Located in Pierce County, Wash., the city of Gig Harbor is dedicated to preserving its unique history and character, even as it undergoes unprecedented growth. Recently becoming a mecca for tourism, Gig Harbor boasts an expansive history in the boat-building and commercial fishing community dating as far back as the 1800s, when its name was placed on the Wilkes 1841 map. For more than 100 years, fishing and related industries have dominated the rhythm of life in the community.
The first phase of the Eastern Idaho Regional Wastewater Authority’s (EIRWWA) Regional Wastewater Treatment Plant, with a price tag of approximately $21 million, was completed in 2009. The facility—located in Shelley, Idaho—was designed to handle up to 2 million gal of sewage per day (mgd), with the possibility of expanding to 8 mgd. A large-diameter sanitary interceptor line was run from Bingham to Bonneville counties, connecting Shelley with the City of Ammon.
In the second phase of extensive wastewater system upgrades in Plainfield Charter Township, Mich., five pump stations were to be either rehabilitated or replaced. In addition to the pump station upgrades, the Scott Creek Trunk Sewer was to be replaced or rehabilitated from West River Drive to Pine Island Drive. Plainfield Charter Township is a large and growing community just north of Grand Rapids, Mich. It was imperative that these improvements were done quickly and efficiently to provide as little disruption to the surrounding community as possible.
At the turn of the 20th century, the City of Portsmouth, Ohio, constructed a nearly 2.5-mile brick tunnel sewer from the Ohio River through the hilltops of the city to enclose Lawson Run Creek. The tunnel ranged in size from 144-in. diameter sewer near the river (at the present wastewater treatment plant) to a 48-in. diameter sewer in its far upstream reach at the north end of the city.
In Niagara Falls, N.Y., three engineering firms were involved in different phases of design for a new intermodal facility for Covanta—one of the world’s largest owners and operators of infrastructure for the conversion of waste to energy. Contech Engineered Solutions provided assistance with the storm water management system required in conjunction with this rail-to-truck intermodal facility being constructed as part of the expansion project for Covanta Niagara.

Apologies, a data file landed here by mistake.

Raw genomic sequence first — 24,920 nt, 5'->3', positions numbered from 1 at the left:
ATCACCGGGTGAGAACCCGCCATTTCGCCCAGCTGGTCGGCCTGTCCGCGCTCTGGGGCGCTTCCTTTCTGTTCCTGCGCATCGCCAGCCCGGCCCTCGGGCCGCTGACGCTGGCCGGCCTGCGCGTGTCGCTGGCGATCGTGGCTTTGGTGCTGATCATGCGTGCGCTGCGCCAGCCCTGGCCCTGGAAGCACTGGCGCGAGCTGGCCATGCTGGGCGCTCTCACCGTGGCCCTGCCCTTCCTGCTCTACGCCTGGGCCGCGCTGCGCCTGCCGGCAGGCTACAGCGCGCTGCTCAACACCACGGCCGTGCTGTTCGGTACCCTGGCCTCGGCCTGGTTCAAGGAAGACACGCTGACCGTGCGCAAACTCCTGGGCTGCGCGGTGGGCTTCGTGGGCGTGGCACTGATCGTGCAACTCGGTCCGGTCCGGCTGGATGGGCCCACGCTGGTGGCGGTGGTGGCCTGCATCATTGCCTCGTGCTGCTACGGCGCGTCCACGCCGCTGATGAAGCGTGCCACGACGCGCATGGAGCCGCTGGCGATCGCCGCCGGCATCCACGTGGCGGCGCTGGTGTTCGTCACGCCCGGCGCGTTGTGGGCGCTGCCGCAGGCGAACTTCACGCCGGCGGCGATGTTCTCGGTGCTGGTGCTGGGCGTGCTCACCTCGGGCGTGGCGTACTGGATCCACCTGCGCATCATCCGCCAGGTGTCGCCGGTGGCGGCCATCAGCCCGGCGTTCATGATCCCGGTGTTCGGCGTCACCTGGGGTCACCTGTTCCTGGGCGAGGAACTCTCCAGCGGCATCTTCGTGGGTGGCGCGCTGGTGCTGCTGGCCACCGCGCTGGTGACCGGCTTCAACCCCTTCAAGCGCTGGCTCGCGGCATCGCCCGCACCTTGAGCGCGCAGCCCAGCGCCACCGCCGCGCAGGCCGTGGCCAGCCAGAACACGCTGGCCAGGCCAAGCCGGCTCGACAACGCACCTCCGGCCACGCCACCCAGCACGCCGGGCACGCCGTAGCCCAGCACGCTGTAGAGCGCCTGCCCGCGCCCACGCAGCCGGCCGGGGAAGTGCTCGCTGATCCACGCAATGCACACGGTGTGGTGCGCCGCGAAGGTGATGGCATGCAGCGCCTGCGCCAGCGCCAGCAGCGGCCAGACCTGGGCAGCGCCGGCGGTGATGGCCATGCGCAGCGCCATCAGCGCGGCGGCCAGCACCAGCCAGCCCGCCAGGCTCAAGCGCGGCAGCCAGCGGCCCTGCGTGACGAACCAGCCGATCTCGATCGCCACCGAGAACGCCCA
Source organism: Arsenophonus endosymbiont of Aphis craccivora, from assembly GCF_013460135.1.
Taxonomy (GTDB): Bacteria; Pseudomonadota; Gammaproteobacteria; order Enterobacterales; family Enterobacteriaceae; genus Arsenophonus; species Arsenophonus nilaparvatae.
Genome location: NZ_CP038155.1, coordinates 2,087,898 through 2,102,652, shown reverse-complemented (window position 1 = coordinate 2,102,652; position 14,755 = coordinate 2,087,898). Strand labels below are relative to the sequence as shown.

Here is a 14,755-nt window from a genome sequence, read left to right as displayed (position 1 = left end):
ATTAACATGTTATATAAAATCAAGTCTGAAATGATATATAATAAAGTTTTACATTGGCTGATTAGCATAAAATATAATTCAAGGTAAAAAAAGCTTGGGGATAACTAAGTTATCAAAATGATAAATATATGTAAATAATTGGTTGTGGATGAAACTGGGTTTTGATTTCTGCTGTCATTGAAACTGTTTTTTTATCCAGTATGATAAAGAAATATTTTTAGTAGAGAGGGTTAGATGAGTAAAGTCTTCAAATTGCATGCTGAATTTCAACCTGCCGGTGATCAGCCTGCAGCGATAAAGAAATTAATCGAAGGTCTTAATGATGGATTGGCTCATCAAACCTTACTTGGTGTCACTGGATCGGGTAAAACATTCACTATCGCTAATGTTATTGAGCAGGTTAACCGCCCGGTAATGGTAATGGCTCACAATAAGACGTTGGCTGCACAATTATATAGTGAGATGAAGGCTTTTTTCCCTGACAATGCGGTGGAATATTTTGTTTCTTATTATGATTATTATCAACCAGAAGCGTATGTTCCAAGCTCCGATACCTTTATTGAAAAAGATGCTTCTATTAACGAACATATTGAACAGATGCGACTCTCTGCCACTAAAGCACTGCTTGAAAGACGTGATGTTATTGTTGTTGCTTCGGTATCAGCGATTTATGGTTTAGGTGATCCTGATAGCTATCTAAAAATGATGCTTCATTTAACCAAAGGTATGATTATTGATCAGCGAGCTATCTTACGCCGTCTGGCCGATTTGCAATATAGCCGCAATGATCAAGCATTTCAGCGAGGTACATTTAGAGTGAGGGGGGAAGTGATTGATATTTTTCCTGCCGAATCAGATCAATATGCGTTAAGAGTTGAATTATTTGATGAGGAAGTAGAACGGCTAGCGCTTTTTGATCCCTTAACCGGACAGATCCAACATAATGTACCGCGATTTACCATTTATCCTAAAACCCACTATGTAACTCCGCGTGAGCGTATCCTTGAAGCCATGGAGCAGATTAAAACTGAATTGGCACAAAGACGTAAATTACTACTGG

Confronted with a deteriorated sanitary sewer routed deeply beneath several major roadways and a well-established residential area, the Baltimore County Department of Public Works opted for a relining program rather than replacement. A sizeable portion of the Long Quarter Outfall Rehabilitation Project involved placing 24-in.-diameter liner inside a deteriorated reinforced concrete main via slip lining.
The City of Culver, Ore., was in need of a better way to recycle and reuse the wastewater stored in its lagoons, so that it would still be able to accomplish land disposal.
In January 2004, the City of North Las Vegas’ city council authorized an in-depth analysis on wastewater treatment options for the municipality, and then, later that year, began planning for construction of a new wastewater reclamation facility. Construction of this facility—an approximately $321.3 million project—was completed in fall 2011.
The Mount Sterling (Ky.) water and sewer system needed a 30- and 36-in. sanitary sewer trunk line to handle increases in local sewer flows in the Hinkston Creek area. The project required a high-performing sewer pipe to withstand the deep burial requirements—more than 25 ft in some areas.
The City of Topeka, Kan., had scheduled the repair of several hundred feet of deteriorating reinforced concrete pipe (RCP) sanitary sewer line at its South Kansas River pump station in the fall of 2013. Rather than undertake a costly replacement that would close the pump station and interrupt the high water flow during excavation, the city looked into optional rehabilitation and slip-lining methods. Its intent was to install a liner to restore the structural integrity of the original 78-in. diameter pipe and prevent failures while reducing the groundwater infiltration into the system.
The first phase of the Eastern Idaho Regional Wastewater Authority’s (EIRWWA) Regional Wastewater Treatment Plant, with a price tag of approximately $21 million, was completed in 2009. The facility, located in Shelley, Idaho, was designed to handle up to 2 million gal of sewage per day (mgd) with the possibility of expanding to 8 mgd. A large diameter sanitary interceptor line was run from Bingham to Bonneville counties, connecting Shelley with the city of Ammon.